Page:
Statements from legislative caucus leaders on Senate Bill 6617 (Legislative Public Records Act)

Statements from legislative caucus leaders on Senate Bill 6617 (Legislative Public Records Act)

Senate Majority Leader Sharon Nelson, D-Maury Island
“We have listened to the concerns of the media and open government advocates and believe this bipartisan, middle ground approach strikes a good balance between privacy, transparency and the legislature’s ability to do its job.

“If aspects of this plan do not work in practice, however, I am open to looking at additional ways we can ensure the legislature operates in a way that is more transparent.”

Senate Republican Leader Mark Schoesler, R-Ritzville
“The people of this state have a right to know what their government is doing on their behalf, and I believe strongly in open government and transparency. It is just as important that their Legislature be able to effectively work on their behalf. This bill is a balanced solution that allows the public to know what is going on inside their government in a way that is both workable and protects the privacy of our constituents.”

House Majority Leader Rep. Pat Sullivan, D-Covington
“The Legislature takes seriously its commitment to government transparency. Lawmakers and staff have been working diligently on coming up with a workable solution. The proposal strikes a good balance between increasing legislative transparency while also protecting constituent privacy and practices that allow the Legislature to do its work for the people of Washington.” 

House Republican Caucus Chair Matt Shea, R-Spokane Valley
“We are committed to transparency and open government. The Legislative Public Records Act expands the amount of records available to the public, while preserving the privacy of constituents and whistleblowers. It strikes the appropriate balance. I look forward to the bill’s passage and implementation.”  

SDC: Aaron Wasser – 360-786-7333
SRC: Booker Stallworth – 360-786-7536
HDC: Andy McVicar – 360-786-7215
HRC: John Handy – 360-786-5758

Summary of Legislative Public Records Proposal

PRA Clarified to Exclude Legislature. The Legislature’s disclosure duties are established in a new chapter, and it is clarified that the Public Records Act (PRA) does not apply to the state legislative branch, and its houses, members, employees, and agencies. Conforming amendments are made to the PRA to reflect these changes.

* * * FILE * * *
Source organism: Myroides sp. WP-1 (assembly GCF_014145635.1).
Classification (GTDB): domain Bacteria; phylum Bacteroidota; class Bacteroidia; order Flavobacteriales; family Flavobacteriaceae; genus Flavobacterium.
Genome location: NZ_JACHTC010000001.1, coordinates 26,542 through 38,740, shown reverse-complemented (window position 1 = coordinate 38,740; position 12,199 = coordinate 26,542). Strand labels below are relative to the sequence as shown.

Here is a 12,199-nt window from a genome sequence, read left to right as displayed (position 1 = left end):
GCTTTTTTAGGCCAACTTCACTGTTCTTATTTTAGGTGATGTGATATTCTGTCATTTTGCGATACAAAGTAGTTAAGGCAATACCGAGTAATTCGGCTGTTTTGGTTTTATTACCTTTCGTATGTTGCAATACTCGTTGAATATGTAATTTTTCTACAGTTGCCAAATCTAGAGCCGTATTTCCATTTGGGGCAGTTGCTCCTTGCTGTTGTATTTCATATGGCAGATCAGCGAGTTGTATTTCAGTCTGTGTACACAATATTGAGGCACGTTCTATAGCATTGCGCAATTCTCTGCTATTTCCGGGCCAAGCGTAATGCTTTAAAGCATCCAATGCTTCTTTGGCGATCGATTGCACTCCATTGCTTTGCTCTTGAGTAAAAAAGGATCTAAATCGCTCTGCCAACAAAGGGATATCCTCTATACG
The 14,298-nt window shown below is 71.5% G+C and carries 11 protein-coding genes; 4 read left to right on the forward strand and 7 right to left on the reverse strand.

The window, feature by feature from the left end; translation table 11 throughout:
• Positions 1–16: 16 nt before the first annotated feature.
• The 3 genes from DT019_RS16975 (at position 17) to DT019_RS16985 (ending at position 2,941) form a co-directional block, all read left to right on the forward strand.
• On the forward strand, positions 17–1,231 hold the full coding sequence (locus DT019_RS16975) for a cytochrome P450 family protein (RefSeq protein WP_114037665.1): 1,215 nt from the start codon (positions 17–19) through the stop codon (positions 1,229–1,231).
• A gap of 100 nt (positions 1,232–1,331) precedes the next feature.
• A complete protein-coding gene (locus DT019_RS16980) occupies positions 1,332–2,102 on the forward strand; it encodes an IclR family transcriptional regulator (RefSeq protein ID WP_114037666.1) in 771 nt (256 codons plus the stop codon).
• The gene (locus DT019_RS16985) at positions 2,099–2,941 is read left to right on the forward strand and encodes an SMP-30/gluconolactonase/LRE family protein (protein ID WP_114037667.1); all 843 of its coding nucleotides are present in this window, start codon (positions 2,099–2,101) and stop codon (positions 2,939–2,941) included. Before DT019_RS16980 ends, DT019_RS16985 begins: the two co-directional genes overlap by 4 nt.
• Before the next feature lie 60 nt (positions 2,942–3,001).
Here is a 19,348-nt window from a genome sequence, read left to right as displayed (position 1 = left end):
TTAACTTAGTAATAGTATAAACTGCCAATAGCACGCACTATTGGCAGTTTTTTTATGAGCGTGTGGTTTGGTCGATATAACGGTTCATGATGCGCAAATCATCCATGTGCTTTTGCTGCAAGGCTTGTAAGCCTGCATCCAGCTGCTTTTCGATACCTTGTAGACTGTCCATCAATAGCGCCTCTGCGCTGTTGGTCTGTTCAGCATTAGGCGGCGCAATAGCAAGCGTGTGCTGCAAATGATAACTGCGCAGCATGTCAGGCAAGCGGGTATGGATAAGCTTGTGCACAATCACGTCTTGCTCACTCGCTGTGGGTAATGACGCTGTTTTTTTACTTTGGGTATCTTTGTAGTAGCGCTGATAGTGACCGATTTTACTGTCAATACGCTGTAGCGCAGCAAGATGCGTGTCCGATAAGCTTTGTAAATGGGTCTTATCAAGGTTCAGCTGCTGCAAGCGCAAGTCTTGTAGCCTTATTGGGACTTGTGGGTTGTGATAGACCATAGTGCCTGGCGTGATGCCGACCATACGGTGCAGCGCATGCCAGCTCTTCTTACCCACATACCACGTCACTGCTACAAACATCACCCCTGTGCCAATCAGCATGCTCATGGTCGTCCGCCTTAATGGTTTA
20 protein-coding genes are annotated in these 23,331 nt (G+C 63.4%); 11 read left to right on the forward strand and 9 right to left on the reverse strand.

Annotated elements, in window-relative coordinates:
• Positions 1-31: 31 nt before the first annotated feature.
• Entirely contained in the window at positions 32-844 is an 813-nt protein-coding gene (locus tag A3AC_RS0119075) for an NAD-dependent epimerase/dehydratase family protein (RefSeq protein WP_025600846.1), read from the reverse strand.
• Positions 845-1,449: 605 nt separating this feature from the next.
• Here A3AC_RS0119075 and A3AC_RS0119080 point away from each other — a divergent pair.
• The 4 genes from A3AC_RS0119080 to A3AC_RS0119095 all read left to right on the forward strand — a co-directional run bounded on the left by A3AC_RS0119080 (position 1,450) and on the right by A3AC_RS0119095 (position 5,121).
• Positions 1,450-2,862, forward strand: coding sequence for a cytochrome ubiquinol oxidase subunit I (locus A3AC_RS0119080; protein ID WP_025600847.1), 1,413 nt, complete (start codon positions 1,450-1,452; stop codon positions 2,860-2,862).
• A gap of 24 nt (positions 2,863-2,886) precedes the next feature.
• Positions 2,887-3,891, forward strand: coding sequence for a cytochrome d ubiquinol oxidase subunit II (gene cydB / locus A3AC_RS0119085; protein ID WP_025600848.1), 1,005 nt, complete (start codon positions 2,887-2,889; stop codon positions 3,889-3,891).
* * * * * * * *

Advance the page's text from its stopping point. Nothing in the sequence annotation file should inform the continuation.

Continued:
Records Subject to Disclosure. “Legislative public records” subject to disclosure are defined. The definition includes all items currently disclosed under the PRA, as well as additional items (in italics):

  • Correspondence, amendments, minutes, etc., from committee meetings.
  • Transcripts, other records of hearings, written testimony, etc., filed with committees.
  • Internal accounting and financial records.
  • Personnel leave, travel, and payroll records.
  • Bills and bill reports.
  • Reports submitted to the Legislature.
  • Final dispositions of disciplinary proceedings by Executive Rules or F&O.
  • Specified information from legislators’ calendars of meetings or events related to official legislative duties, created after July 1, 2018.
  • Legislators’ correspondence on legislative business to and from persons outside the Legislature who are not constituents, created after July 1, 2018.
  • Any other record officially designated a legislative public record. 

Disclosure Exceptions. Exceptions to the disclosure obligation are also defined.

  • Records the disclosure of which would violate an individual’s right to privacy (disclosure would be highly offensive and is not of legitimate public concern), such as personal information in personnel files.
  • Records of policy development; however, this exception does not apply to records of correspondence with lobbyists, lobbyist employers, etc.
  • Credit card numbers, bank account numbers, etc.
  • Records that are relevant to a controversy to which an entity of state government is a party but that would not be available in litigation.
  • Records subject to the Speech or Debate Clause in Article II, section 17, including but not limited to the deliberative process. 

Responding to Requests. The Secretary of the Senate and the Chief Clerk of the House are the public records officers for those bodies respectively, and are jointly the public records officers for joint committees and legislative agencies. Requirements for copying, access, responses, and fees are established, most of which are generally based on existing PRA language. However, in language mirroring the judiciary’s disclosure rule, the Chief Clerk or the Secretary may deny a records request if the request was made to harass or intimidate, or if fulfilling the request would present a safety risk. 

Review. A person whose request for legislative public records was denied may seek review by the Facilities & Operations Committee or the Executive Rules Committee, respectively, or jointly if the request involved a legislative agency or joint committee. The committees’ decisions are final. 

Application. The part of the bill removing the legislature from the scope of the PRA is retroactive and applies to any pending PRA requests or litigation. The Legislative Public Records Act takes effect immediately.


Washington State House Republican Communications